Most artists will tell you the cost of a tattoo upfront during your consultation. They factor in considerations such as how many sessions the tattoo will take, the complexity of the design, the size, and more. 

Tattoo artists tend to be firm in their prices. While some may offer deals and discounts, haggling is generally frowned upon. If a quote is too high, don’t try to knock it down. Either wait until you have the cash to afford an artist’s price or shop around for other options in your area. 

5. Bringing an Entourage 

It can be nerve-wracking to get a new tattoo, so many people want to bring some moral support along to their appointment. While it’s usually fine to bring one or two friends, coming alongside a whole crowd of people is a definite no-no for most tattoo artists. 

A large group of people can be distracting at best and dangerous at worse. It makes it more of a challenge to keep things sterile, and it can crowd an artist’s working space. Many artists are also uncomfortable with the idea of theft and property damage.

Many shops have official guest policies for clients who are getting a tattoo. Before your appointment, you should know how many people you’re allowed to bring along with you before inviting any friends or family.

6. Ignoring Instructions

You should always follow any instructions that a tattoo artist gives you while you’re in their shop. Most of the rules that they lay down are for a good reason. Tattooing needs to be done in a safe, sterile, and controlled environment. If you fail to listen, you could end up endangering yourself and others. 

Don’t touch anything that your artist instructs you not to touch during your session, including your own skin. Otherwise, they may have to repeat steps or begin the sterilization process again. 

It’s also important to listen to aftercare instructions. Nothing is more frustrating for a tattoo artist than seeing their creation ruined because their client didn’t take proper care of it. You should avoid exposing a new tattoo to the sun, submerging it in water, or rubbing against it.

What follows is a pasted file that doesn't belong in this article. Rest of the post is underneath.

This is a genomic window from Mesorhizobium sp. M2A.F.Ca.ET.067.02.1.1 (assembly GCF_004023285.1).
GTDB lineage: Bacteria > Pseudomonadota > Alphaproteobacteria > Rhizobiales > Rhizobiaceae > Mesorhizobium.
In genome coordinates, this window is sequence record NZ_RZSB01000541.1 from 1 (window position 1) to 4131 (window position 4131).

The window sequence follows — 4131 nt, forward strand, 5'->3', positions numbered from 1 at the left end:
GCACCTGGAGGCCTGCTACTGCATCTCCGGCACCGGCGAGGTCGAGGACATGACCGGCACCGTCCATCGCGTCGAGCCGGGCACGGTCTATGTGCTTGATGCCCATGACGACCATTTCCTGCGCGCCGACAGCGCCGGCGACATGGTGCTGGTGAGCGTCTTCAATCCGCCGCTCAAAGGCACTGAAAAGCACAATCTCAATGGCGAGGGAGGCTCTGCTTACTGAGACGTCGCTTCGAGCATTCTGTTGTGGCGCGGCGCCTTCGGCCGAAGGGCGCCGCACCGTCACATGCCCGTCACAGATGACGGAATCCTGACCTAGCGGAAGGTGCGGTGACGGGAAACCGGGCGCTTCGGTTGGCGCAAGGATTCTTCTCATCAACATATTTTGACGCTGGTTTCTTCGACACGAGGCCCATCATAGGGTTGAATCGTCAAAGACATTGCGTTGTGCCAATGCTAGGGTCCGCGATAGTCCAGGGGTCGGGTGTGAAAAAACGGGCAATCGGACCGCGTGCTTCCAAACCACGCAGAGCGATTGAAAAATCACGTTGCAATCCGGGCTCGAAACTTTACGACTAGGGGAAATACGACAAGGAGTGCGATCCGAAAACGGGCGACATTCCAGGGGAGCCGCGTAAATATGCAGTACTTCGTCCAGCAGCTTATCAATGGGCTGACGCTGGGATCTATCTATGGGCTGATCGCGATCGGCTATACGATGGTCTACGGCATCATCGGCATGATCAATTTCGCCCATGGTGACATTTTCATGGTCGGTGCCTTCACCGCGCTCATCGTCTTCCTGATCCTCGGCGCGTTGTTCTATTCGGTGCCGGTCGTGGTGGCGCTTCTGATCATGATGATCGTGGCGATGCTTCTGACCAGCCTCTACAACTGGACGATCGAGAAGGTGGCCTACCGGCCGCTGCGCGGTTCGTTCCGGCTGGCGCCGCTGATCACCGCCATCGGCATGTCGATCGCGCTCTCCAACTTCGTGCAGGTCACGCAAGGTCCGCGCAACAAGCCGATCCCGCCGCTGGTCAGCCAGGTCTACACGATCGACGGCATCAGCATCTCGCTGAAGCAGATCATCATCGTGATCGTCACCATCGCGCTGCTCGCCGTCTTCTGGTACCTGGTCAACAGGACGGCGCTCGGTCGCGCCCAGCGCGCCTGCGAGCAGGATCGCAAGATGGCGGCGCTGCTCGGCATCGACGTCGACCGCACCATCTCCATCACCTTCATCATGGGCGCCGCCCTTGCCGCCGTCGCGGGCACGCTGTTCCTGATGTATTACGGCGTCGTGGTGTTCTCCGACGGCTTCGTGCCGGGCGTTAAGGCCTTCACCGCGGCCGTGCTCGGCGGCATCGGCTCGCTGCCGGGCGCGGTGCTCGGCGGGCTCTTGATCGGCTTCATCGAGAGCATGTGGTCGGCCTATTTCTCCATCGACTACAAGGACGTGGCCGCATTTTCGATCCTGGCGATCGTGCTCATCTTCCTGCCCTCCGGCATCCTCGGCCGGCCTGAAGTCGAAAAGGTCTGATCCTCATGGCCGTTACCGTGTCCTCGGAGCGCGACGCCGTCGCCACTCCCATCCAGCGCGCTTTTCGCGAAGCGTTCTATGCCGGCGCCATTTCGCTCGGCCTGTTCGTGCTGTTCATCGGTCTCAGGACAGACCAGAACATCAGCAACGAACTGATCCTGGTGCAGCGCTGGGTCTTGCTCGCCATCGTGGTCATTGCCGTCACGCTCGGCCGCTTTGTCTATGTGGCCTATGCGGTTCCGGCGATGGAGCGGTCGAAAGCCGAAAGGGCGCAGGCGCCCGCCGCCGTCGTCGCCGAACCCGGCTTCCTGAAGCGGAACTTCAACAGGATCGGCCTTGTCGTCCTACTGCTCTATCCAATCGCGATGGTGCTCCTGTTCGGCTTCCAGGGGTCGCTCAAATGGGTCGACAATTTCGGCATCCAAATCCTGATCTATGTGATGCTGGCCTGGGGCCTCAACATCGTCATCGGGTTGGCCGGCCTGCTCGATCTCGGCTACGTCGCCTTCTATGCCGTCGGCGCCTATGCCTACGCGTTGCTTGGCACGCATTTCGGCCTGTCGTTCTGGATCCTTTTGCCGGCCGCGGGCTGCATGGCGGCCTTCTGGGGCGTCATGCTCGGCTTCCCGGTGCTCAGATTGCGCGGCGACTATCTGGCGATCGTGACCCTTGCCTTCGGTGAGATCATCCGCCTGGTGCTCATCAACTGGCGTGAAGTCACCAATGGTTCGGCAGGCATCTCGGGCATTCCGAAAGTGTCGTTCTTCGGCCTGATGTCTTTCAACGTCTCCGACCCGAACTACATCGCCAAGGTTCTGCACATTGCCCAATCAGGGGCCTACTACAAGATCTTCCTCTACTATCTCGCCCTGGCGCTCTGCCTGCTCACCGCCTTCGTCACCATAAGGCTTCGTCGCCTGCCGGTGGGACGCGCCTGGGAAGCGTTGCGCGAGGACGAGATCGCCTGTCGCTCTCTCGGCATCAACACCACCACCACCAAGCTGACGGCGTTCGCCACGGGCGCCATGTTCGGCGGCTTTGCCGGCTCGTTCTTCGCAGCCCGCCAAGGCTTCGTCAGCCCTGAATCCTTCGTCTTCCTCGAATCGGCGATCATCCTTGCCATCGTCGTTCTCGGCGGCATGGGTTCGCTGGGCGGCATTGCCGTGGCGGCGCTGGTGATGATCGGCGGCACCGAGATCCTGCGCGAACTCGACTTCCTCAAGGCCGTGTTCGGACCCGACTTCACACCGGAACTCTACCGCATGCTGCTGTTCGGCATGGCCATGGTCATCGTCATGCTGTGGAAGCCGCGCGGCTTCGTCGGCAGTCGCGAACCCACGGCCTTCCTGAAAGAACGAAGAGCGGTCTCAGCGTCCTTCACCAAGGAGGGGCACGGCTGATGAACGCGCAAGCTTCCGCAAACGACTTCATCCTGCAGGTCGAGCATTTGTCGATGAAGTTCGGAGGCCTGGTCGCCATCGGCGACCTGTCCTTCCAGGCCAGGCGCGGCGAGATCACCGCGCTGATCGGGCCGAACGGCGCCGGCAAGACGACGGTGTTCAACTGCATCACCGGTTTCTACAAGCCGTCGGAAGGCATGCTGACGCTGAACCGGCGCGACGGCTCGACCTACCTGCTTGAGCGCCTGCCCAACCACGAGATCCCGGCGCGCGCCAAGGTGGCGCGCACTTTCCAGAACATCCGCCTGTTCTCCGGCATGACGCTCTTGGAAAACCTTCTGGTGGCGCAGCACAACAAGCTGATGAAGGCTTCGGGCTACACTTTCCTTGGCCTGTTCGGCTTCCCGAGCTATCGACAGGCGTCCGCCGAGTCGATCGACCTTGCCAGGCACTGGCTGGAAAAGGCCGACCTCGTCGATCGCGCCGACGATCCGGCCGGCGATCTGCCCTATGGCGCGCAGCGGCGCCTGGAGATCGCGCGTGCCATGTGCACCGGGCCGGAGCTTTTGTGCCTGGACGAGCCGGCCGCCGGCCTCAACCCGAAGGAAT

In Conclusion

Tattoo artists might be customer service experts, but most won’t tolerate bad behavior in their shop. It’s best to be familiar with the most common pet peeves of tattoo artists so that you know what to avoid doing during your next session. 

If you want to be welcomed back to your favorite tattoo shop, you should make sure you’re clean, mindful, and willing to follow instructions. Try to avoid haggling, talking on your phone, or bringing in an entourage, and you and your tattoo artist should get along just fine.

When you eventually go ahead with getting your dream tattoo, it’s imperative that you always follow your tattoo artist’s aftercare advice closely, and be sure to invest in a high-quality tattoo healing lotion to aid recovery.

The best tattoo lotion I’ve ever personally used is a vegan-friendly aftercare product called After Inked Tattoo Aftercare Lotion. This stuff works amazingly well during the healing process; not only by keeping your tattoo really well hydrated, but also by soothing any annoying itching and irritation. When using it from the very start of the healing process, this lotion will help to decrease tattoo healing times, and work towards eliminating any lingering dryness and scabbing.